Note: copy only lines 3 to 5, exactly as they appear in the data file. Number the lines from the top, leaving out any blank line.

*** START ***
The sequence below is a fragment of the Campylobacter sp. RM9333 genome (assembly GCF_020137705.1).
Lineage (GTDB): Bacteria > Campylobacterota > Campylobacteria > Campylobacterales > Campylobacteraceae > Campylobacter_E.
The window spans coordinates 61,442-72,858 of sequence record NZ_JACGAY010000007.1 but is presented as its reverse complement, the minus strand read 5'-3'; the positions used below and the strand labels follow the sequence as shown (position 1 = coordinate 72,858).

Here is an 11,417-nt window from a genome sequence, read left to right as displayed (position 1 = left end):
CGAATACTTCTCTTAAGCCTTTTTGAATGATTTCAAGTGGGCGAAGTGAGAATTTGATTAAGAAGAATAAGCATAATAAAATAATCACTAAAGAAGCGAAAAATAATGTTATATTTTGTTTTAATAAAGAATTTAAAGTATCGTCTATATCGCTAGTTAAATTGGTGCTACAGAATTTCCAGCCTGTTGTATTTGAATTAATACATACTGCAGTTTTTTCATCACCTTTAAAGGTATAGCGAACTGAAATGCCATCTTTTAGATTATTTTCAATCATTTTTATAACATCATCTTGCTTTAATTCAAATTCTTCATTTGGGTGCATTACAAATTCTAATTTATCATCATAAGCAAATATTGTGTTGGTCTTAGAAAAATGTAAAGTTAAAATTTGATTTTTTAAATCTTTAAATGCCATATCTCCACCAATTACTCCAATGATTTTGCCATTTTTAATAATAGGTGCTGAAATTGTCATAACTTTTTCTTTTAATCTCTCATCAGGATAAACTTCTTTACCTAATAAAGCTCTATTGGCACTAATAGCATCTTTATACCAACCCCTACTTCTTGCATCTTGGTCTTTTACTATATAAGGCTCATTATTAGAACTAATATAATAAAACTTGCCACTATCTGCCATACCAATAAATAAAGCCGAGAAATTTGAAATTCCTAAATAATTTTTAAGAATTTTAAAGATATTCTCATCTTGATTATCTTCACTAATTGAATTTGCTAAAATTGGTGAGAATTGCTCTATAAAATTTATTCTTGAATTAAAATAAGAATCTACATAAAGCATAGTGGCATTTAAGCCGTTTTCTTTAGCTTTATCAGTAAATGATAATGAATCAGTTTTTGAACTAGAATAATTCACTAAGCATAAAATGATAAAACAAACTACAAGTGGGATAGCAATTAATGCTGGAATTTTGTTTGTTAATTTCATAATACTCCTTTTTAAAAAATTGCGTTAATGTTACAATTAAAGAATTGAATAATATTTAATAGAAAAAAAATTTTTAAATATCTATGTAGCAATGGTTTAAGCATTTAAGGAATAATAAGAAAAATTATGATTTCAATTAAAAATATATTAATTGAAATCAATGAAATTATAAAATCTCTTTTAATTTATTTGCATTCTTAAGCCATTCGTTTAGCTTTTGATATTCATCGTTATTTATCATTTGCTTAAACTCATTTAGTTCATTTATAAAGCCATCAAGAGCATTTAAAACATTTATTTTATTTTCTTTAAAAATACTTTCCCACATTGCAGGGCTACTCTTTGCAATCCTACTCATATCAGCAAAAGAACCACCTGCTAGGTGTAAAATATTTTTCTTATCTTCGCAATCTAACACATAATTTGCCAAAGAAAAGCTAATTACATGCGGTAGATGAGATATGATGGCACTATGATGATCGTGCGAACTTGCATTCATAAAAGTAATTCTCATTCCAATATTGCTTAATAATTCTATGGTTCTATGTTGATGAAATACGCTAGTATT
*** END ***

The window spans coordinates 61,442-72,858 of sequence record NZ_JACGAY010000007.1 but is presented as its reverse complement, the minus strand read 5'-3'; the positions used below and the strand labels follow the sequence as shown (position 1 = coordinate 72,858).

Here is an 11,417-nt window from a genome sequence, read left to right as displayed (position 1 = left end):
CGAATACTTCTCTTAAGCCTTTTTGAATGATTTCAAGTGGGCGAAGTGAGAATTTGATTAAGAAGAATAAGCATAATAAAATAATCACTAAAGAAGCGAAAAATAATGTTATATTTTGTTTTAATAAAGAATTTAAAGTATCGTCTATATCGCTAGTTAAATTGGTGCTACAGAATTTCCAGCCTGTTGTATTTGAATTAATACATACTGCAGTTTTTTCATCACCTTTAAAGGTATAGCGAACTGAAATGCCATCTTTTAGATTATTTTCAATCATTTTTATAACATCATCTTGCTTTAATTCAAATTCTTCATTTGGGTGCATTACAAATTCTAATTTATCATCATAAGCAAATATTGTGTTGGTCTTAGAAAAATGTAAAGTTAAAATTTGATTTTTTAAATCTTTAAATGCCATATCTCCACCAATTACTCCAATGATTTTGCCATTTTTAATAATAGGTGCTGAAATTGTCATAACTTTTTCTTTTAATCTCTCATCAGGATAAACTTCTTTACCTAATAAAGCTCTATTGGCACTAATAGCATCTTTATACCAACCCCTACTTCTTGCATCTTGGTCTTTTACTATATAAGGCTCATTATTAGAACTAATATAATAAAACTTGCCACTATCTGCCATACCAATAAATAAAGCCGAGAAATTTGAAATTCCTAAATAATTTTTAAGAATTTTAAAGATATTCTCATCTTGATTATCTTCACTAATTGAATTTGCTAAAATTGGTGAGAATTGCTCTATAAAATTTATTCTTGAATTAAAATAAGAATCTACATAAAGCATAGTGGCATTTAAGCCGTTTTCTTTAGCTTTATCAGTAAATGATAATGAATCAGTTTTTGAACTAGAATAATTCACTAAGCATAAAATGATAAAACAAACTACAAGTGGGATAGCAATTAATGCTGGAATTTTGTTTGTTAATTTCATAATACTCCTTTTTAAAAAATTGCGTTAATGTTACAATTAAAGAATTGAATAATATTTAATAGAAAAAAAATTTTTAAATATCTATGTAGCAATGGTTTAAGCATTTAAGGAATAATAAGAAAAATTATGATTTCAATTAAAAATATATTAATTGAAATCAATGAAATTATAAAATCTCTTTTAATTTATTTGCATTCTTAAGCCATTCGTTTAGCTTTTGATATTCATCGTTATTTATCATTTGCTTAAACTCATTTAGTTCATTTATAAAGCCATCAAGAGCATTTAAAACATTTATTTTATTTTCTTTAAAAATACTTTCCCACATTGCAGGGCTACTCTTTGCAATCCTACTCATATCAGCAAAAGAACCACCTGCTAGGTGTAAAATATTTTTCTTATCTTCGCAATCTAACACATAATTTGCCAAAGAAAAGCTAATTACATGCGGTAGATGAGATATGATGGCACTATGATGATCGTGCGAACTTGCATTCATAAAAGTAATTCTCATTCCAATATTGCTTAATAATTCTATGGTTCTATGTTGATGAAATACGCTAGTATT